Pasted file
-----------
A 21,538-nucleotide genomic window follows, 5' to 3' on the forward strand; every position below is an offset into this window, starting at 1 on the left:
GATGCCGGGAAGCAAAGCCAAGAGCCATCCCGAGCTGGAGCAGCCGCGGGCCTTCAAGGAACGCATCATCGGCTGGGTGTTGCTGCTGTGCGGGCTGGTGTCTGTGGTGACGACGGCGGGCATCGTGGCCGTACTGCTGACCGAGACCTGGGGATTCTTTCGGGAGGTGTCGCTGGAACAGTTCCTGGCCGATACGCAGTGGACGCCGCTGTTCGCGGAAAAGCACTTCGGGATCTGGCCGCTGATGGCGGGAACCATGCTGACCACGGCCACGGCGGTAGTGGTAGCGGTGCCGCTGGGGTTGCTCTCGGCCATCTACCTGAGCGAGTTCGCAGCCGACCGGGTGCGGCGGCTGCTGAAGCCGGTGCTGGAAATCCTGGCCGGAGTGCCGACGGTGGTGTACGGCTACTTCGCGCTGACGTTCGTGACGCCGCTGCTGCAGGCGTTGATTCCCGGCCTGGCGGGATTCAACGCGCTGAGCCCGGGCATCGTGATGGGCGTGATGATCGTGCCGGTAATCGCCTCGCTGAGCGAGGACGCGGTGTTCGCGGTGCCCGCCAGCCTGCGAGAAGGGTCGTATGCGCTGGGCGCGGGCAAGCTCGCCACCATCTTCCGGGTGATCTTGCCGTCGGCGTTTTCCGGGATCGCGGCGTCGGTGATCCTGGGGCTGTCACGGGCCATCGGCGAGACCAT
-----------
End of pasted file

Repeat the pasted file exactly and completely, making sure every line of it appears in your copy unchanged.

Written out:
A 21,538-nucleotide genomic window follows, 5' to 3' on the forward strand; every position below is an offset into this window, starting at 1 on the left:
GATGCCGGGAAGCAAAGCCAAGAGCCATCCCGAGCTGGAGCAGCCGCGGGCCTTCAAGGAACGCATCATCGGCTGGGTGTTGCTGCTGTGCGGGCTGGTGTCTGTGGTGACGACGGCGGGCATCGTGGCCGTACTGCTGACCGAGACCTGGGGATTCTTTCGGGAGGTGTCGCTGGAACAGTTCCTGGCCGATACGCAGTGGACGCCGCTGTTCGCGGAAAAGCACTTCGGGATCTGGCCGCTGATGGCGGGAACCATGCTGACCACGGCCACGGCGGTAGTGGTAGCGGTGCCGCTGGGGTTGCTCTCGGCCATCTACCTGAGCGAGTTCGCAGCCGACCGGGTGCGGCGGCTGCTGAAGCCGGTGCTGGAAATCCTGGCCGGAGTGCCGACGGTGGTGTACGGCTACTTCGCGCTGACGTTCGTGACGCCGCTGCTGCAGGCGTTGATTCCCGGCCTGGCGGGATTCAACGCGCTGAGCCCGGGCATCGTGATGGGCGTGATGATCGTGCCGGTAATCGCCTCGCTGAGCGAGGACGCGGTGTTCGCGGTGCCCGCCAGCCTGCGAGAAGGGTCGTATGCGCTGGGCGCGGGCAAGCTCGCCACCATCTTCCGGGTGATCTTGCCGTCGGCGTTTTCCGGGATCGCGGCGTCGGTGATCCTGGGGCTGTCACGGGCCATCGGCGAGACCAT